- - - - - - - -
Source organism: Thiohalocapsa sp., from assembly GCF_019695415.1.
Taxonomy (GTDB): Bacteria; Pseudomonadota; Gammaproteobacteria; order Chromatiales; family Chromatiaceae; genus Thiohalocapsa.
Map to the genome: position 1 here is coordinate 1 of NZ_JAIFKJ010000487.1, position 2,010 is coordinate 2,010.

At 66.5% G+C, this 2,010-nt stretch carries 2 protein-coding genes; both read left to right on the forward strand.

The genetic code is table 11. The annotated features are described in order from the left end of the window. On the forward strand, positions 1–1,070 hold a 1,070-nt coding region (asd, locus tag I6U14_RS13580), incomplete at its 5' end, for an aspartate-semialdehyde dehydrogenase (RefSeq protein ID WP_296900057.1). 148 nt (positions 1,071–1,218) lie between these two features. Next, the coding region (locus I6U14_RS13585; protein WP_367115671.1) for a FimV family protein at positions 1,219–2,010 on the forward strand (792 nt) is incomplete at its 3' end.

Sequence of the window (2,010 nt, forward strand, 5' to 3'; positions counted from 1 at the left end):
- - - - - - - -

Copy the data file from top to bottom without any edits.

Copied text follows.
Source organism: Thiohalocapsa sp., from assembly GCF_019695415.1.
Taxonomy (GTDB): Bacteria; Pseudomonadota; Gammaproteobacteria; order Chromatiales; family Chromatiaceae; genus Thiohalocapsa.
Map to the genome: position 1 here is coordinate 1 of NZ_JAIFKJ010000487.1, position 2,010 is coordinate 2,010.

At 66.5% G+C, this 2,010-nt stretch carries 2 protein-coding genes; both read left to right on the forward strand.

The genetic code is table 11. The annotated features are described in order from the left end of the window. On the forward strand, positions 1–1,070 hold a 1,070-nt coding region (asd, locus tag I6U14_RS13580), incomplete at its 5' end, for an aspartate-semialdehyde dehydrogenase (RefSeq protein ID WP_296900057.1). 148 nt (positions 1,071–1,218) lie between these two features. Next, the coding region (locus I6U14_RS13585; protein WP_367115671.1) for a FimV family protein at positions 1,219–2,010 on the forward strand (792 nt) is incomplete at its 3' end.

Sequence of the window (2,010 nt, forward strand, 5' to 3'; positions counted from 1 at the left end):